Supriya Prakash Sen takes a look ahead at one industry that is growing fast in the face of a heating planet, and how we can address and reconcile the needs of both the consumer and the environment.
Last week, I wrote this article about the worrying prospects if governments, policy makers, corporations and the public at large, fail to prioritize the climate in the hurry to get things “back to normal”. Except that this is a new normal – and there is no “going back” to the old, if humanity is to survive/thrive beyond 2050. The gravity of the problem is well stated elsewhere, so I would refrain from repeating it here. But we should be ambitious when building back after this crisis, to build back better.
Many industries stand to benefit from the transition to a new, sustainable, low-carbon normal. As we fundamentally rethink things, it is possible to design for sustainability while still generating plenty of new local jobs. One such industry is the rather overlooked $134 billion p.a Cooling industry.
Global lockdowns have fundamentally changed the structure of energy demand. Right now, offices and commercial buildings are mostly shut or sparsely populated, but distributed cooling devices are working overtime, with a sharp rise in the use of building air conditioners, domestic fridges/ freezers. Meanwhile, there is also ramped up demand for cooling from agri & medical cold- chains, healthcare facilities, data centres etc.
Points covered in this article include:
- Devoting resources to intelligent energy system design
- Insisting on better designed buildings and precincts
- Driving locally-adapted innovative solutions in devices and materials
Read the full article, Post-Covid19, the New “Cool” on LinkedIn.
Do you find yourself stressed about your consulting firm? David A. Fields provides the advice you need to adopt a healthy approach to business to ensure long-term productivity and prosperity.
These days, maintaining physical distance preserves your health and protects those around you.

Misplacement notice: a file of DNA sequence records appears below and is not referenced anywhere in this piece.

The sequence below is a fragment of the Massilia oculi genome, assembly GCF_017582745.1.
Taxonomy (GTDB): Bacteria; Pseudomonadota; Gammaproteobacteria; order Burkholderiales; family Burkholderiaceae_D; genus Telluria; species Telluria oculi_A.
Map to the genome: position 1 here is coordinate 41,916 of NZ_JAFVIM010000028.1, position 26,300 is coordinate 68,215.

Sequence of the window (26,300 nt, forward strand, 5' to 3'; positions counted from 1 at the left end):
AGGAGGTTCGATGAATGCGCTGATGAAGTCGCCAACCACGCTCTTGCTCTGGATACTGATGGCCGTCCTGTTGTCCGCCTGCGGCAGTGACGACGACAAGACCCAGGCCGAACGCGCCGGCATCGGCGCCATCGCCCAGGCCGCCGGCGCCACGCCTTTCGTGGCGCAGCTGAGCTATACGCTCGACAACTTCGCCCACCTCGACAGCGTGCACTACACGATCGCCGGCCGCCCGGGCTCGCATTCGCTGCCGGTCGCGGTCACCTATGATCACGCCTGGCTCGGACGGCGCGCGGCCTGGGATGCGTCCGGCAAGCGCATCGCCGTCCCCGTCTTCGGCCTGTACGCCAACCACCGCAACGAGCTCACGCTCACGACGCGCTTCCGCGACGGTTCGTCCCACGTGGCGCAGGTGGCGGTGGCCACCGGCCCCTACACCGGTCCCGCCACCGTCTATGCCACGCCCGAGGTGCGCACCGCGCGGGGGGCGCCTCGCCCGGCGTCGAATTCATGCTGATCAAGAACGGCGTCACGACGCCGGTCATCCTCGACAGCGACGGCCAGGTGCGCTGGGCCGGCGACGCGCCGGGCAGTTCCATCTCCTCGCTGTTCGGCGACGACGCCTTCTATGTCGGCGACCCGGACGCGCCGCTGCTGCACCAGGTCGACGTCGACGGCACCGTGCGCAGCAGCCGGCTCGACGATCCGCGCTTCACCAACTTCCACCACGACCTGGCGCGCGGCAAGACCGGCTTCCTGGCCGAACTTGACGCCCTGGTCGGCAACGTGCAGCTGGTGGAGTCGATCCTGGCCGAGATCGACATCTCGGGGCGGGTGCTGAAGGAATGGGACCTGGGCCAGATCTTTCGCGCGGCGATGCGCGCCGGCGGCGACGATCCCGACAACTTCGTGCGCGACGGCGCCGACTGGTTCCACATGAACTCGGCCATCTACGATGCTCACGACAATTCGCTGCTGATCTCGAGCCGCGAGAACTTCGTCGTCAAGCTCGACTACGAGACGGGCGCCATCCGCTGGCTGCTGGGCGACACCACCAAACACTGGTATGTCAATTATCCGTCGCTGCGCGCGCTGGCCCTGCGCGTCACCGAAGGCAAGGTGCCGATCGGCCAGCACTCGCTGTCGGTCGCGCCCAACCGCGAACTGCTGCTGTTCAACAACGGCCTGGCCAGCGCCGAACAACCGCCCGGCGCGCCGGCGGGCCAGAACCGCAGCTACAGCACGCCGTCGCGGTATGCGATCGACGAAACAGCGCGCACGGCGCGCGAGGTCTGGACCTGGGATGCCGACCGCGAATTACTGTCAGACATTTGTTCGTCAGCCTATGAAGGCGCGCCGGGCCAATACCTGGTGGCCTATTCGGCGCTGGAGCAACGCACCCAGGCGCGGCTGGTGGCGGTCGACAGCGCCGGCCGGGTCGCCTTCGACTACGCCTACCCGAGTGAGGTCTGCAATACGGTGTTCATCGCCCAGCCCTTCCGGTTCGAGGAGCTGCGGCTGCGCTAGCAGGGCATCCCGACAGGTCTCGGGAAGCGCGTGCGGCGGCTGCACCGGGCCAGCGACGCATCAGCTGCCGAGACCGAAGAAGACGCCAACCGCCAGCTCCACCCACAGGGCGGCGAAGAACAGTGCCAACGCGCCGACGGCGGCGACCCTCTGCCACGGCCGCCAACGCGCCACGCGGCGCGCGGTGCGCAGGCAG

News Flash: Mental and emotional distance between you and your business bolsters your health, happiness, and the success of your consulting firm.
All entrepreneurs tangle themselves in their businesses. As a consulting firm leader, this issue is magnified. The separation between you and your practice can narrow to nothing because your consulting business is an extension of who you are.
You promote and offer your own thinking, IP, approaches, brainpower, insights and skills. Your firm and you are conjoined, even if you employ a staff or team to tackle your projects.
When a prospect rebuffs your consulting firm’s proposal, it can feel like your contact is spurning you and passing judgment on you, personally. And that hurts.
Wait a second, though. Consulting is a personal business, and that’s one of the wonderful attributes of our profession. So, is linking yourself hip-to-hip with your consulting firm really so bad?
Benefits identified in this article include:
- Maintaining energy, enthusiasm, and excitement
- Gaining perspective
- Consistent leadership
Read the full article, Do You Practice These 7 Tips For Proper, Consulting Firm Distancing?, on David’s consulting website.
David A. Fields’ first blog of the year provides a pathway forward for consulting firms in 2020.
It’s the first week of the year and one thing you’re probably wondering is what you and your consulting firm should do first. Right now.
Your consulting prospects are asking the same question. What should they do now? What should their priority be? Unfortunately, their list could be topped with challenges that your consulting firm doesn’t solve—penetrating the blacklight market, designing an office layout that houses 200 employees in a 50-employee space, or inventing new uses for leftover holiday yams.
Where does that leave you?
Without a consulting engagement.
In this article, points covered include:
-What’s Important Now?
-What’s the VIP for your consulting project? For your consulting offering?
-Three Questions to Identify Your VIP
Read the full article, What Your Consulting Firm Should Do Right Now, on David’s company blog.